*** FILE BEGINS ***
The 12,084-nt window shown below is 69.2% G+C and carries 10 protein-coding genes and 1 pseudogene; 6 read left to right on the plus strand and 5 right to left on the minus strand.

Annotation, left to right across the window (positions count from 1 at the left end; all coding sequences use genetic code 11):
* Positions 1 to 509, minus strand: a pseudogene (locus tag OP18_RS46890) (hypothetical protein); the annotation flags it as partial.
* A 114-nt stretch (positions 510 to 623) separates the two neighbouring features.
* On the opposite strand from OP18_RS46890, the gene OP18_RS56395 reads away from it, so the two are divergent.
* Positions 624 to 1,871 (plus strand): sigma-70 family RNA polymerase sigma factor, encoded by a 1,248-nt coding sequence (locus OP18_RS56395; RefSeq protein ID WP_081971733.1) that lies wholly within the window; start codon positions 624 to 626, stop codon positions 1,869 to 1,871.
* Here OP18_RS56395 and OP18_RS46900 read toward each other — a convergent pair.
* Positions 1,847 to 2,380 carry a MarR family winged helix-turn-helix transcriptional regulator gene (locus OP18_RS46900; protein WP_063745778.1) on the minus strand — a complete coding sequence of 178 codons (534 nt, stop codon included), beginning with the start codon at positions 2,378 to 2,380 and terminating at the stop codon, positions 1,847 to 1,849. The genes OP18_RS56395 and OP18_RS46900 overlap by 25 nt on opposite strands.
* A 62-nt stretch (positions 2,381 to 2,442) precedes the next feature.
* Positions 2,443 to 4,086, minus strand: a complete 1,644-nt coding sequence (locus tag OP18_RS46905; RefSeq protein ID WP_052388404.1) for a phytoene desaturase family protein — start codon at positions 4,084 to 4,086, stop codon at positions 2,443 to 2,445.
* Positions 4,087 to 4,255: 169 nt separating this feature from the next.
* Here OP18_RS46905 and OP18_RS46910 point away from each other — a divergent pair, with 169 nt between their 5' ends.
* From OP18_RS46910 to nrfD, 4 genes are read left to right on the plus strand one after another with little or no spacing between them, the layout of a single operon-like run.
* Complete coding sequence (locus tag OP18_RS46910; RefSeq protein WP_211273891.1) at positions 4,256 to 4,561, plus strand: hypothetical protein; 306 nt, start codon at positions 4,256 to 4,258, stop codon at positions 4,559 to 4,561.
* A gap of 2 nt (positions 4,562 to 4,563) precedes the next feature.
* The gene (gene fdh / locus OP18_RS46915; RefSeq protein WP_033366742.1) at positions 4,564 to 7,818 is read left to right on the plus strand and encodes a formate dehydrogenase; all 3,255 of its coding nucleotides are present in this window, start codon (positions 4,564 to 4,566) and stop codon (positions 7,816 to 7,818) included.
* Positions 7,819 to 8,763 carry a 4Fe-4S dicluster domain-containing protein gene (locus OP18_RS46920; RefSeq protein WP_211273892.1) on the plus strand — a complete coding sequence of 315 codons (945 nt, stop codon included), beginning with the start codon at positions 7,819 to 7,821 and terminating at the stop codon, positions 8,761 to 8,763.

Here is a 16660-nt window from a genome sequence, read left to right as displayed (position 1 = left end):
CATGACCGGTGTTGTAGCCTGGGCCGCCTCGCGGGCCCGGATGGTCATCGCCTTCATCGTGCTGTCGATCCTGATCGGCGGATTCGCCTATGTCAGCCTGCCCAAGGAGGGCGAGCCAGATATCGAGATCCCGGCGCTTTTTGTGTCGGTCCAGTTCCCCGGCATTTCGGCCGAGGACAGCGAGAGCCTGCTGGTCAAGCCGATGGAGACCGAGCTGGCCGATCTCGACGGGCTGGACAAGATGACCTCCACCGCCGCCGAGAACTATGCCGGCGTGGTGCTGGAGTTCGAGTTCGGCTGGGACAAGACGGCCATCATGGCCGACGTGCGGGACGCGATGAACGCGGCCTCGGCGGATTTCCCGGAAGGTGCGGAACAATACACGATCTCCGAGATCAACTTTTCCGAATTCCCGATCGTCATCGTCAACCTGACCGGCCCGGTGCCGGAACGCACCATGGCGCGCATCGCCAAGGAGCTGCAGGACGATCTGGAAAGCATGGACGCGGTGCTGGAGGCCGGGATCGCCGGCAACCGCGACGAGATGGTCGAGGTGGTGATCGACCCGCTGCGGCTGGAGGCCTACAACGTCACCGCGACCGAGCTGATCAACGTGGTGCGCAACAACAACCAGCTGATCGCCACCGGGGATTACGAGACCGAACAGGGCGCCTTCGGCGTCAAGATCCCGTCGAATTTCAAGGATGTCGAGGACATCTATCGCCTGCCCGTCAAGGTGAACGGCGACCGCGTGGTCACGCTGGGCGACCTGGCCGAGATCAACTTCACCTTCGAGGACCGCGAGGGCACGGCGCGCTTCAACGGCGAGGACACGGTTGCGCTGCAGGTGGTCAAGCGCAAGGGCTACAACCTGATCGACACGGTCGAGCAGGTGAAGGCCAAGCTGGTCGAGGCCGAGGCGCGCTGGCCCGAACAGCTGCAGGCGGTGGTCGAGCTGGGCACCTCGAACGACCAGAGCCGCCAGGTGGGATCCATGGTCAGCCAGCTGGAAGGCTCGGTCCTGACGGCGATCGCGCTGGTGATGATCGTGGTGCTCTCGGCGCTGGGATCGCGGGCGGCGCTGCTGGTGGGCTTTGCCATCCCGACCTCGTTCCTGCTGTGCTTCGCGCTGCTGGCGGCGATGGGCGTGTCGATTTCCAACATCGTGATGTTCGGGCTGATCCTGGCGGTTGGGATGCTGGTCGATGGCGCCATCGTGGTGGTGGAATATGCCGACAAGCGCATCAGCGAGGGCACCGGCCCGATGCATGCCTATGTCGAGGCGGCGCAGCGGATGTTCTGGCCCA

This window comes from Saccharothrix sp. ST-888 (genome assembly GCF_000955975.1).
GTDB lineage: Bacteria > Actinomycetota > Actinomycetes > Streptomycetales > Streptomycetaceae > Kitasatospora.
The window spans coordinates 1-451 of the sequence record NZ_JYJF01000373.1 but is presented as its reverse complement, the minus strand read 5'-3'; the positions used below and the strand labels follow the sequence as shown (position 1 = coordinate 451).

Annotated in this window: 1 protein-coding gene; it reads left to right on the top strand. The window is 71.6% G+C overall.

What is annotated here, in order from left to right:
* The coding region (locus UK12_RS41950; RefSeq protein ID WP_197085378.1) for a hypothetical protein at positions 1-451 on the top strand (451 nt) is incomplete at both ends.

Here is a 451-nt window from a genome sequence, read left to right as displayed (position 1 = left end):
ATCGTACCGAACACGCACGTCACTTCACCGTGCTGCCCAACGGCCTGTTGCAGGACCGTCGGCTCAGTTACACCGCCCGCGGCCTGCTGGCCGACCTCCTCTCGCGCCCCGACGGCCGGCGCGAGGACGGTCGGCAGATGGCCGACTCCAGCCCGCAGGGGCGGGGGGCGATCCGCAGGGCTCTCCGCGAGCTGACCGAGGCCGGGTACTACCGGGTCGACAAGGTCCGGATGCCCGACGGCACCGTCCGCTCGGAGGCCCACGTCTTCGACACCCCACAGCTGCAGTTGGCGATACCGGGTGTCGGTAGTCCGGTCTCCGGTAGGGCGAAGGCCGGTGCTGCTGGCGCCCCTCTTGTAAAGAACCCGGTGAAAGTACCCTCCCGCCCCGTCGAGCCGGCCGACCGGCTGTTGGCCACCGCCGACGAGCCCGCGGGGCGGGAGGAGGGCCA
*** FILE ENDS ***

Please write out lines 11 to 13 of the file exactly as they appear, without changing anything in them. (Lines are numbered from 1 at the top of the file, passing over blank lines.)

* Positions 4,087 to 4,255: 169 nt separating this feature from the next.
* Here OP18_RS46905 and OP18_RS46910 point away from each other — a divergent pair, with 169 nt between their 5' ends.
* From OP18_RS46910 to nrfD, 4 genes are read left to right on the plus strand one after another with little or no spacing between them, the layout of a single operon-like run.